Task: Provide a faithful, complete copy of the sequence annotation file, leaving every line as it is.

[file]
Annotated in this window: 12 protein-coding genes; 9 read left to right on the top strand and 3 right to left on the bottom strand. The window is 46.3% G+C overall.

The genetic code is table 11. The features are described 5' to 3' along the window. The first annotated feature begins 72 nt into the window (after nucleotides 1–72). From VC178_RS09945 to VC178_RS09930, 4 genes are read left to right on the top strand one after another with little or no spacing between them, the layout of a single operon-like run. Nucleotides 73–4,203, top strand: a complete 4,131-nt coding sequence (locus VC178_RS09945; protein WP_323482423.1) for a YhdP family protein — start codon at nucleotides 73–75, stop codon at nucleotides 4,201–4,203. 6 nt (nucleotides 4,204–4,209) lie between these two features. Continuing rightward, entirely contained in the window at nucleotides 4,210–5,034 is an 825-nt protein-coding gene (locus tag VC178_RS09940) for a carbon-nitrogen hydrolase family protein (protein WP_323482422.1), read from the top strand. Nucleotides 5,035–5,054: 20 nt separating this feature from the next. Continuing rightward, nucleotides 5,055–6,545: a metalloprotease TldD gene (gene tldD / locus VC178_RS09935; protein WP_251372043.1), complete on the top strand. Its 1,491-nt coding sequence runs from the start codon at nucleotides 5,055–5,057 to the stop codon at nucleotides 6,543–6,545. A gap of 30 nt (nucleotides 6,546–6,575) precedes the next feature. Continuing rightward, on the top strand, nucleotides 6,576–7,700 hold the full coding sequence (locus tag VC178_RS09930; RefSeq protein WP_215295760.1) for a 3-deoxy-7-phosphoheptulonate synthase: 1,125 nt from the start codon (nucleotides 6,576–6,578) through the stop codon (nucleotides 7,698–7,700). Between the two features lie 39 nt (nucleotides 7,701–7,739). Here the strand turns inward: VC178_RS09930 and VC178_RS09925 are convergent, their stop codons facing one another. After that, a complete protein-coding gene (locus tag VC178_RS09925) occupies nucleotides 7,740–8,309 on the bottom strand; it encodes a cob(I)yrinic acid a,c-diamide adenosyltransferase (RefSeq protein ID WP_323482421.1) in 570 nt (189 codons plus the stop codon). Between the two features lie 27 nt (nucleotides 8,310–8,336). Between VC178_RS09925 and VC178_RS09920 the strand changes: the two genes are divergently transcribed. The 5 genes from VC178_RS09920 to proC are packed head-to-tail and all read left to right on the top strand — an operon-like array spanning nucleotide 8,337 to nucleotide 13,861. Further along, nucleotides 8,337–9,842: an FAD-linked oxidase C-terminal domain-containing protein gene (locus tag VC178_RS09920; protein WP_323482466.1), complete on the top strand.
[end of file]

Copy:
Annotated in this window: 12 protein-coding genes; 9 read left to right on the top strand and 3 right to left on the bottom strand. The window is 46.3% G+C overall.

The genetic code is table 11. The features are described 5' to 3' along the window. The first annotated feature begins 72 nt into the window (after nucleotides 1–72). From VC178_RS09945 to VC178_RS09930, 4 genes are read left to right on the top strand one after another with little or no spacing between them, the layout of a single operon-like run. Nucleotides 73–4,203, top strand: a complete 4,131-nt coding sequence (locus VC178_RS09945; protein WP_323482423.1) for a YhdP family protein — start codon at nucleotides 73–75, stop codon at nucleotides 4,201–4,203. 6 nt (nucleotides 4,204–4,209) lie between these two features. Continuing rightward, entirely contained in the window at nucleotides 4,210–5,034 is an 825-nt protein-coding gene (locus tag VC178_RS09940) for a carbon-nitrogen hydrolase family protein (protein WP_323482422.1), read from the top strand. Nucleotides 5,035–5,054: 20 nt separating this feature from the next. Continuing rightward, nucleotides 5,055–6,545: a metalloprotease TldD gene (gene tldD / locus VC178_RS09935; protein WP_251372043.1), complete on the top strand. Its 1,491-nt coding sequence runs from the start codon at nucleotides 5,055–5,057 to the stop codon at nucleotides 6,543–6,545. A gap of 30 nt (nucleotides 6,546–6,575) precedes the next feature. Continuing rightward, on the top strand, nucleotides 6,576–7,700 hold the full coding sequence (locus tag VC178_RS09930; RefSeq protein WP_215295760.1) for a 3-deoxy-7-phosphoheptulonate synthase: 1,125 nt from the start codon (nucleotides 6,576–6,578) through the stop codon (nucleotides 7,698–7,700). Between the two features lie 39 nt (nucleotides 7,701–7,739). Here the strand turns inward: VC178_RS09930 and VC178_RS09925 are convergent, their stop codons facing one another. After that, a complete protein-coding gene (locus tag VC178_RS09925) occupies nucleotides 7,740–8,309 on the bottom strand; it encodes a cob(I)yrinic acid a,c-diamide adenosyltransferase (RefSeq protein ID WP_323482421.1) in 570 nt (189 codons plus the stop codon). Between the two features lie 27 nt (nucleotides 8,310–8,336). Between VC178_RS09925 and VC178_RS09920 the strand changes: the two genes are divergently transcribed. The 5 genes from VC178_RS09920 to proC are packed head-to-tail and all read left to right on the top strand — an operon-like array spanning nucleotide 8,337 to nucleotide 13,861. Further along, nucleotides 8,337–9,842: an FAD-linked oxidase C-terminal domain-containing protein gene (locus tag VC178_RS09920; protein WP_323482466.1), complete on the top strand.